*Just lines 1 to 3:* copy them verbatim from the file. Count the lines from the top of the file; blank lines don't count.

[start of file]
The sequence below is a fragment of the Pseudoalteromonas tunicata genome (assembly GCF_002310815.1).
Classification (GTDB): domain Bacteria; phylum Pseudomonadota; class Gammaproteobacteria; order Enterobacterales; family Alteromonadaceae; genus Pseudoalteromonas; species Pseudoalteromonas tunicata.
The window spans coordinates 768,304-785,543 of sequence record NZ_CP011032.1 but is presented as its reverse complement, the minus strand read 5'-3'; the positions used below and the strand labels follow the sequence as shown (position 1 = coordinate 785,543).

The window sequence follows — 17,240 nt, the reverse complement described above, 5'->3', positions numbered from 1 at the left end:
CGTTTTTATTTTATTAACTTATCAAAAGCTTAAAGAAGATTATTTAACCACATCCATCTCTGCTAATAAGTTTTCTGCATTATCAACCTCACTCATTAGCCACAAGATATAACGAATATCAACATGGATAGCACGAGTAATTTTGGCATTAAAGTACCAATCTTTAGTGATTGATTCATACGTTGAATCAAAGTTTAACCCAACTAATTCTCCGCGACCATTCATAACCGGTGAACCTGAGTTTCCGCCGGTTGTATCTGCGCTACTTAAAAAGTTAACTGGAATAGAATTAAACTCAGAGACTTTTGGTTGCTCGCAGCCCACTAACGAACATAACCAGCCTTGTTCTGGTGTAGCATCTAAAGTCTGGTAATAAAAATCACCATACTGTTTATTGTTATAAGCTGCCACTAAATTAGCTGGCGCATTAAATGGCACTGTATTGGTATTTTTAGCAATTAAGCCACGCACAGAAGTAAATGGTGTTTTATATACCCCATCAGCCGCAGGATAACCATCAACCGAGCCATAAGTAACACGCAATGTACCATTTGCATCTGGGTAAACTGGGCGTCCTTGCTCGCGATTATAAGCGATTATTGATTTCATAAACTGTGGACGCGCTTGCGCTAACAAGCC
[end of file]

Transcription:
The sequence below is a fragment of the Pseudoalteromonas tunicata genome (assembly GCF_002310815.1).
Classification (GTDB): domain Bacteria; phylum Pseudomonadota; class Gammaproteobacteria; order Enterobacterales; family Alteromonadaceae; genus Pseudoalteromonas; species Pseudoalteromonas tunicata.
The window spans coordinates 768,304-785,543 of sequence record NZ_CP011032.1 but is presented as its reverse complement, the minus strand read 5'-3'; the positions used below and the strand labels follow the sequence as shown (position 1 = coordinate 785,543).